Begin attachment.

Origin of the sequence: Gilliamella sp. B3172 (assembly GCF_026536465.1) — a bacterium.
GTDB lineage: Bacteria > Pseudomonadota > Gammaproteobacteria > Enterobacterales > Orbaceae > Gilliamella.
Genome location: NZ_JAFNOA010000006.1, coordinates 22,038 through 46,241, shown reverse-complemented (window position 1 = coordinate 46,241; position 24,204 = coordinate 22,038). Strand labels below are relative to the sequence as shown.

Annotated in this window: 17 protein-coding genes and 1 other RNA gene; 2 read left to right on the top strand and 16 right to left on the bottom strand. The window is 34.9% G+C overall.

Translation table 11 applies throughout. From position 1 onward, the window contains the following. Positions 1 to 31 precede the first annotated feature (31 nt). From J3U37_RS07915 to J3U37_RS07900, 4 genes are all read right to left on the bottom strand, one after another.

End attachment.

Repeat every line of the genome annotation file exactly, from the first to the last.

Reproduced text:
Origin of the sequence: Gilliamella sp. B3172 (assembly GCF_026536465.1) — a bacterium.
GTDB lineage: Bacteria > Pseudomonadota > Gammaproteobacteria > Enterobacterales > Orbaceae > Gilliamella.
Genome location: NZ_JAFNOA010000006.1, coordinates 22,038 through 46,241, shown reverse-complemented (window position 1 = coordinate 46,241; position 24,204 = coordinate 22,038). Strand labels below are relative to the sequence as shown.

Annotated in this window: 17 protein-coding genes and 1 other RNA gene; 2 read left to right on the top strand and 16 right to left on the bottom strand. The window is 34.9% G+C overall.

Translation table 11 applies throughout. From position 1 onward, the window contains the following. Positions 1 to 31 precede the first annotated feature (31 nt). From J3U37_RS07915 to J3U37_RS07900, 4 genes are all read right to left on the bottom strand, one after another.